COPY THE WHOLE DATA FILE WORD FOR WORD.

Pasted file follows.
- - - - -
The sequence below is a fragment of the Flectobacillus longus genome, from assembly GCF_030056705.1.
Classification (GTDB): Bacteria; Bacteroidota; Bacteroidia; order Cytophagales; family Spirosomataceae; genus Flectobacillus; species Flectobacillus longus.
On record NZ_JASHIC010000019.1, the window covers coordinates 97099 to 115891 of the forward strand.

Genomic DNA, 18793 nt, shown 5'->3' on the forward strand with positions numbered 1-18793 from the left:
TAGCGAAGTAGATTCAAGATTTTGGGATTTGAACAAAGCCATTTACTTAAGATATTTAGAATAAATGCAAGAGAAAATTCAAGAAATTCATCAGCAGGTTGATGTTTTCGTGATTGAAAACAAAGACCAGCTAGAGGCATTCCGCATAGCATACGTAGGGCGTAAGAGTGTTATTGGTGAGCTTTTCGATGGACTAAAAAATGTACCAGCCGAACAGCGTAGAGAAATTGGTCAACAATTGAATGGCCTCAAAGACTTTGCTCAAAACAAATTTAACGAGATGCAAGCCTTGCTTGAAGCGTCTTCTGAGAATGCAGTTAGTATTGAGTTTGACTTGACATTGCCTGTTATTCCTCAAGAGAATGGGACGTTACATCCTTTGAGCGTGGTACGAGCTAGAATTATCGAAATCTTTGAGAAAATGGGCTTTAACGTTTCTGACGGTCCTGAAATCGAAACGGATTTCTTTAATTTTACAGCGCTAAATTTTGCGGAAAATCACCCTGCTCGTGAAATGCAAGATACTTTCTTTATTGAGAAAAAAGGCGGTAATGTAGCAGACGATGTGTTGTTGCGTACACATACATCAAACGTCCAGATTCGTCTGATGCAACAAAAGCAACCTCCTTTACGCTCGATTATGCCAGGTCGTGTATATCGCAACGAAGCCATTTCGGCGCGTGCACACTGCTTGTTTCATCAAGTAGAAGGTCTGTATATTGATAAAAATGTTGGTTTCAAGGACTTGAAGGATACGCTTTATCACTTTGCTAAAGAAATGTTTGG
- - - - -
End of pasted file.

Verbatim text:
The sequence below is a fragment of the Flectobacillus longus genome, from assembly GCF_030056705.1.
Classification (GTDB): Bacteria; Bacteroidota; Bacteroidia; order Cytophagales; family Spirosomataceae; genus Flectobacillus; species Flectobacillus longus.
On record NZ_JASHIC010000019.1, the window covers coordinates 97099 to 115891 of the forward strand.

Genomic DNA, 18793 nt, shown 5'->3' on the forward strand with positions numbered 1-18793 from the left:
TAGCGAAGTAGATTCAAGATTTTGGGATTTGAACAAAGCCATTTACTTAAGATATTTAGAATAAATGCAAGAGAAAATTCAAGAAATTCATCAGCAGGTTGATGTTTTCGTGATTGAAAACAAAGACCAGCTAGAGGCATTCCGCATAGCATACGTAGGGCGTAAGAGTGTTATTGGTGAGCTTTTCGATGGACTAAAAAATGTACCAGCCGAACAGCGTAGAGAAATTGGTCAACAATTGAATGGCCTCAAAGACTTTGCTCAAAACAAATTTAACGAGATGCAAGCCTTGCTTGAAGCGTCTTCTGAGAATGCAGTTAGTATTGAGTTTGACTTGACATTGCCTGTTATTCCTCAAGAGAATGGGACGTTACATCCTTTGAGCGTGGTACGAGCTAGAATTATCGAAATCTTTGAGAAAATGGGCTTTAACGTTTCTGACGGTCCTGAAATCGAAACGGATTTCTTTAATTTTACAGCGCTAAATTTTGCGGAAAATCACCCTGCTCGTGAAATGCAAGATACTTTCTTTATTGAGAAAAAAGGCGGTAATGTAGCAGACGATGTGTTGTTGCGTACACATACATCAAACGTCCAGATTCGTCTGATGCAACAAAAGCAACCTCCTTTACGCTCGATTATGCCAGGTCGTGTATATCGCAACGAAGCCATTTCGGCGCGTGCACACTGCTTGTTTCATCAAGTAGAAGGTCTGTATATTGATAAAAATGTTGGTTTCAAGGACTTGAAGGATACGCTTTATCACTTTGCTAAAGAAATGTTTGG